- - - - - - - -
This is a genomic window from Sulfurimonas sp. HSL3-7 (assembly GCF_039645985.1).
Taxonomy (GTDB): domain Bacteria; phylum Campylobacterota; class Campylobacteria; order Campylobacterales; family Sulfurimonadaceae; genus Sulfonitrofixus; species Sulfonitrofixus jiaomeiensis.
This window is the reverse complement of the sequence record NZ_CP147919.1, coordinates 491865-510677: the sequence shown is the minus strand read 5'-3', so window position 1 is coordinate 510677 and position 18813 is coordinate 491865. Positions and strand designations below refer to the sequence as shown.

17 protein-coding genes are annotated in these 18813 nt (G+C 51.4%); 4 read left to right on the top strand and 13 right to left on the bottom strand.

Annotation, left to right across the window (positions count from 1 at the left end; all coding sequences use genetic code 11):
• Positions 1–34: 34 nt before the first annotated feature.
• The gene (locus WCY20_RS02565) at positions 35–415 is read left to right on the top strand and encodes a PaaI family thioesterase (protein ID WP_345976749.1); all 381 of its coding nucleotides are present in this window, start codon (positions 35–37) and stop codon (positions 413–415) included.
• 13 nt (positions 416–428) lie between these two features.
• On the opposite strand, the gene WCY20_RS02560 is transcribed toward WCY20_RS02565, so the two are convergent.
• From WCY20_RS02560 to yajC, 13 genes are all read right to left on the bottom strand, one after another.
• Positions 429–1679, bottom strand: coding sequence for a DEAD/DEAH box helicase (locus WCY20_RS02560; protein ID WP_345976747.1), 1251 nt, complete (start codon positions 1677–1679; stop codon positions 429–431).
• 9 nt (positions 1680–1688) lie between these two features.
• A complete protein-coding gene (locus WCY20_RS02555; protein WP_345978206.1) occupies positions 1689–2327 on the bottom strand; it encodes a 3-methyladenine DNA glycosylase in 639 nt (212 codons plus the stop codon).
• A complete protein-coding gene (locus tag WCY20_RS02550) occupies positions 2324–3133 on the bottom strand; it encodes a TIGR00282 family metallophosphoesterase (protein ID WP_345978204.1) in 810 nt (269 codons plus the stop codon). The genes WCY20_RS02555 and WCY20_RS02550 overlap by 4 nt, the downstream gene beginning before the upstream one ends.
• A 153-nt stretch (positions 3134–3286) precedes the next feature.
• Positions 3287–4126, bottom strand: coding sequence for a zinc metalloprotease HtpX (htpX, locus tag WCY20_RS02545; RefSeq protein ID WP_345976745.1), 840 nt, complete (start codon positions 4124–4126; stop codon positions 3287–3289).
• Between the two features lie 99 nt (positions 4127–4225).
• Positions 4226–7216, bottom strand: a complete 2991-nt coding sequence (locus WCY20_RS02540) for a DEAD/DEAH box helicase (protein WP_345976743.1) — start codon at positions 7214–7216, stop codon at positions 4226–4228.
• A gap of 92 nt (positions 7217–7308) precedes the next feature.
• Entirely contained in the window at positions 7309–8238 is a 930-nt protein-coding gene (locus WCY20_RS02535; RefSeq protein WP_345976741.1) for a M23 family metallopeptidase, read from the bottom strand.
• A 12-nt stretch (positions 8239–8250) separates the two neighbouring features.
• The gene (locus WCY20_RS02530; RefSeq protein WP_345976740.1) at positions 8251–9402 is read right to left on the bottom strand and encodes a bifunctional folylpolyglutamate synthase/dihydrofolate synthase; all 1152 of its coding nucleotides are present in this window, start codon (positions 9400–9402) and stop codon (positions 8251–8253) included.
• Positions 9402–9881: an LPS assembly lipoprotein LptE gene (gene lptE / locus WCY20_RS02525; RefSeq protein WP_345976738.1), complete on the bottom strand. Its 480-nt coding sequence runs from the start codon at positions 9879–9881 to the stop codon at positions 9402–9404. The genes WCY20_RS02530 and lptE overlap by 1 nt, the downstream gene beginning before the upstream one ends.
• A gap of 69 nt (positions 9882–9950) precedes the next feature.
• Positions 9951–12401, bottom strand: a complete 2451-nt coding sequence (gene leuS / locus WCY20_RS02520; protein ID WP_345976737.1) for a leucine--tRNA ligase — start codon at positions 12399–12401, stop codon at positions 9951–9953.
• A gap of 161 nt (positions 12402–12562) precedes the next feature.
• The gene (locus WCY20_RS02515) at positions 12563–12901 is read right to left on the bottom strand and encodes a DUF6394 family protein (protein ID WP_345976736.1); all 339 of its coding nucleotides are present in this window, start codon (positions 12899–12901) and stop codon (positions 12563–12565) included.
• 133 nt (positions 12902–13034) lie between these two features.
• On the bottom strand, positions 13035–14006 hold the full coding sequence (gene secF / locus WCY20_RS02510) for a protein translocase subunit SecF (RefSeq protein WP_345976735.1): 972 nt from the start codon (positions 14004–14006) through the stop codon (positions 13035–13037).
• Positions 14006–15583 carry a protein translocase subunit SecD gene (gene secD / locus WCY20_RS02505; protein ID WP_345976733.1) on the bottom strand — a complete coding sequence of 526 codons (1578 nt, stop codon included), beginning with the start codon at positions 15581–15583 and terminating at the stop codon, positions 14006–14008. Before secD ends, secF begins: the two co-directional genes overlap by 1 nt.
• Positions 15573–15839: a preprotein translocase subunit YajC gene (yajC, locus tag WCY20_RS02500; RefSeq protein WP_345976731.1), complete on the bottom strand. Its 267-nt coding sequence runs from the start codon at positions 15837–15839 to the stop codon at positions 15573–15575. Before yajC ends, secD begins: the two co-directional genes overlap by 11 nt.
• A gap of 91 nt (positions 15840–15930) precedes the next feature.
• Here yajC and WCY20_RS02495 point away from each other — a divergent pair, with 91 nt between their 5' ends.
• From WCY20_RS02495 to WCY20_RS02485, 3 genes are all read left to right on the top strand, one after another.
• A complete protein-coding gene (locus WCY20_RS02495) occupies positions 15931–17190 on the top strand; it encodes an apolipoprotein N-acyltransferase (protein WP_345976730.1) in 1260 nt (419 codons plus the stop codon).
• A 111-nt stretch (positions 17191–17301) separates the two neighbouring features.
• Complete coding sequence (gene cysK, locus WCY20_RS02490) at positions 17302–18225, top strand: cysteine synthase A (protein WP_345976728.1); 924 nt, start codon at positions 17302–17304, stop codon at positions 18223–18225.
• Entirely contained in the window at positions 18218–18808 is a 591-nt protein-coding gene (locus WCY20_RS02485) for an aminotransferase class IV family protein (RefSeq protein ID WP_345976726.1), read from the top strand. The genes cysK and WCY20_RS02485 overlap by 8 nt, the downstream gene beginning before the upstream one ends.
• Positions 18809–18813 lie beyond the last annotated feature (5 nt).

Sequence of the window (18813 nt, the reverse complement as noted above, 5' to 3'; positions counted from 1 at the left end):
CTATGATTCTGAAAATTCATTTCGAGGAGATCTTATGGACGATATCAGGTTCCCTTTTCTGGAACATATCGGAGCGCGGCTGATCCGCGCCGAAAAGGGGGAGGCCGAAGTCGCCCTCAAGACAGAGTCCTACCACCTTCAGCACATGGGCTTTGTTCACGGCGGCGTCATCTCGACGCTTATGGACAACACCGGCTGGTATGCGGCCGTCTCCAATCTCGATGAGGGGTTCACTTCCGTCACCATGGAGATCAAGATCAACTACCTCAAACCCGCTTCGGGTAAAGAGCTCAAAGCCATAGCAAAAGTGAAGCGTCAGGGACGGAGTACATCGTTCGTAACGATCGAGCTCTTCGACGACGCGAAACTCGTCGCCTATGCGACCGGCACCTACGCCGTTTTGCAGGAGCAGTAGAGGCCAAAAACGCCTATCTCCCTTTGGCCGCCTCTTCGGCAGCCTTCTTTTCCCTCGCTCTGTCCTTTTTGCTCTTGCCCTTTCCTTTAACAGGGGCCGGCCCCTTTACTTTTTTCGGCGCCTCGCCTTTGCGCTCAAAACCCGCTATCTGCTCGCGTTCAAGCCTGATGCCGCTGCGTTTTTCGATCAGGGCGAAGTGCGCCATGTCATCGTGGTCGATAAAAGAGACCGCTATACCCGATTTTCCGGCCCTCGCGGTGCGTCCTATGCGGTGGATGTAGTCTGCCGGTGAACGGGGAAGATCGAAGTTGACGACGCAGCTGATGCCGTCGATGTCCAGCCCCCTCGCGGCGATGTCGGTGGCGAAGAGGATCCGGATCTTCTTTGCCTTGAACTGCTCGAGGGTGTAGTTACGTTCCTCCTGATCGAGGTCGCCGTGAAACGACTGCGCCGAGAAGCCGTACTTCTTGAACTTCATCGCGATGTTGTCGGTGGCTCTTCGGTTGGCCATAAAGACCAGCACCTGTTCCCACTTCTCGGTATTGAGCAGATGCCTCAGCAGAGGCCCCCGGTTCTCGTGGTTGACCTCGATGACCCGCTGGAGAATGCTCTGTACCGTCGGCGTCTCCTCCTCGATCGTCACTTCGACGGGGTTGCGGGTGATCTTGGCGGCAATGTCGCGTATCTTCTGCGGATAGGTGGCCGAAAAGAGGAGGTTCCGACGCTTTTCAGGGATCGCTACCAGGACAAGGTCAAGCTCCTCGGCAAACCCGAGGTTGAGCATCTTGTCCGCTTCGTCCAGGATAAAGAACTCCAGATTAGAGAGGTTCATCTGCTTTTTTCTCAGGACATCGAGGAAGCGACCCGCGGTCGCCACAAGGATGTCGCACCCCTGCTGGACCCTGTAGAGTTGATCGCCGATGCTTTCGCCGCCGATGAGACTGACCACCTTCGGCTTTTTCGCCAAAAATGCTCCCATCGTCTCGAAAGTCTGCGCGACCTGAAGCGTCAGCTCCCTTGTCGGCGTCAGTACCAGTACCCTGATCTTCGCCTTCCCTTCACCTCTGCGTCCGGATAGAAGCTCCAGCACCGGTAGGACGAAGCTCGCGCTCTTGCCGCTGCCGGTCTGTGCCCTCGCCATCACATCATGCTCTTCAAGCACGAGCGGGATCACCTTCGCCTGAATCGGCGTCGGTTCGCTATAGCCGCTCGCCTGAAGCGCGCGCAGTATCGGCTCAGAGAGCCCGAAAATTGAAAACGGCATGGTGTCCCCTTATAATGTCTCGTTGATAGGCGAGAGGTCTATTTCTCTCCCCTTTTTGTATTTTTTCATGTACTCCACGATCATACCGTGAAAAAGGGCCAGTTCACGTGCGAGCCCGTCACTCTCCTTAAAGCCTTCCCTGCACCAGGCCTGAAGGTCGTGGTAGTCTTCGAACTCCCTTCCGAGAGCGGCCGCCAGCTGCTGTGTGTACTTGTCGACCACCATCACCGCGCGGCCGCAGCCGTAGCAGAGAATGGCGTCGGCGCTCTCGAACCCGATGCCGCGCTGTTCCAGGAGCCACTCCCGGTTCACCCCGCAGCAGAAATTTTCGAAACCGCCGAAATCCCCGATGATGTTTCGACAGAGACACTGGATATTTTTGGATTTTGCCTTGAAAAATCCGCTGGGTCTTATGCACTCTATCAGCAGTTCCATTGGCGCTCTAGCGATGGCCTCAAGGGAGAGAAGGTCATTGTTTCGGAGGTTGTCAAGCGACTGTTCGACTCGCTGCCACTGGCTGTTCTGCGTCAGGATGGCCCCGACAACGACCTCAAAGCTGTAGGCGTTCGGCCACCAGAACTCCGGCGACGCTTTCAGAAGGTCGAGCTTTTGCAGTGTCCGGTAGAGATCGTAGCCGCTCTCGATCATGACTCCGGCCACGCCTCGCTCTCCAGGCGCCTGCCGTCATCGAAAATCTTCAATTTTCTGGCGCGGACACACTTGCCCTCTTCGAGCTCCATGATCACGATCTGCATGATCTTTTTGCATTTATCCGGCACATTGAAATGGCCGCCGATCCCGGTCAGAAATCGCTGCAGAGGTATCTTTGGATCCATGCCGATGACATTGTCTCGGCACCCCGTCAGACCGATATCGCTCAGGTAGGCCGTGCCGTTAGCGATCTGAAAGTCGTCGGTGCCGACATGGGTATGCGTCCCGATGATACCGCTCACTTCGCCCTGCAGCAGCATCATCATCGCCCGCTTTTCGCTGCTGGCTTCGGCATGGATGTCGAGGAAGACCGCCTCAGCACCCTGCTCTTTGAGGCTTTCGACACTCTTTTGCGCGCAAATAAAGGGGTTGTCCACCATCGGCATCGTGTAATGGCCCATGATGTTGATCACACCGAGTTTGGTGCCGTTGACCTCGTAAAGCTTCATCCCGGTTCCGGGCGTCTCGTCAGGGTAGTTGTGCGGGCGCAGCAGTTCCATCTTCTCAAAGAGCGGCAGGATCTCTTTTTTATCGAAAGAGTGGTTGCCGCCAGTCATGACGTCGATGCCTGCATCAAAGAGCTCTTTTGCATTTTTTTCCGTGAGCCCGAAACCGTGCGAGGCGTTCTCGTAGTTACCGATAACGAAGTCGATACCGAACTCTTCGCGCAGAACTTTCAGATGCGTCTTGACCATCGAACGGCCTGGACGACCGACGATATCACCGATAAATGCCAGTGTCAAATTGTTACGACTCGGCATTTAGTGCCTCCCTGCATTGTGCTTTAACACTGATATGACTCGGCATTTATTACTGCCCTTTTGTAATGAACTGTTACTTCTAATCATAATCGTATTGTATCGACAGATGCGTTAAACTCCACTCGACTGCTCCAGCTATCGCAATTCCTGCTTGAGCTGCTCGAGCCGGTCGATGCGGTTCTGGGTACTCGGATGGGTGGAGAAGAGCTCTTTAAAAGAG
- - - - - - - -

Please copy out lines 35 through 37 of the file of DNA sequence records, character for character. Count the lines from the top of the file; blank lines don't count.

• A complete protein-coding gene (locus WCY20_RS02495) occupies positions 15931–17190 on the top strand; it encodes an apolipoprotein N-acyltransferase (protein WP_345976730.1) in 1260 nt (419 codons plus the stop codon).
• A 111-nt stretch (positions 17191–17301) separates the two neighbouring features.
• Complete coding sequence (gene cysK, locus WCY20_RS02490) at positions 17302–18225, top strand: cysteine synthase A (protein WP_345976728.1); 924 nt, start codon at positions 17302–17304, stop codon at positions 18223–18225.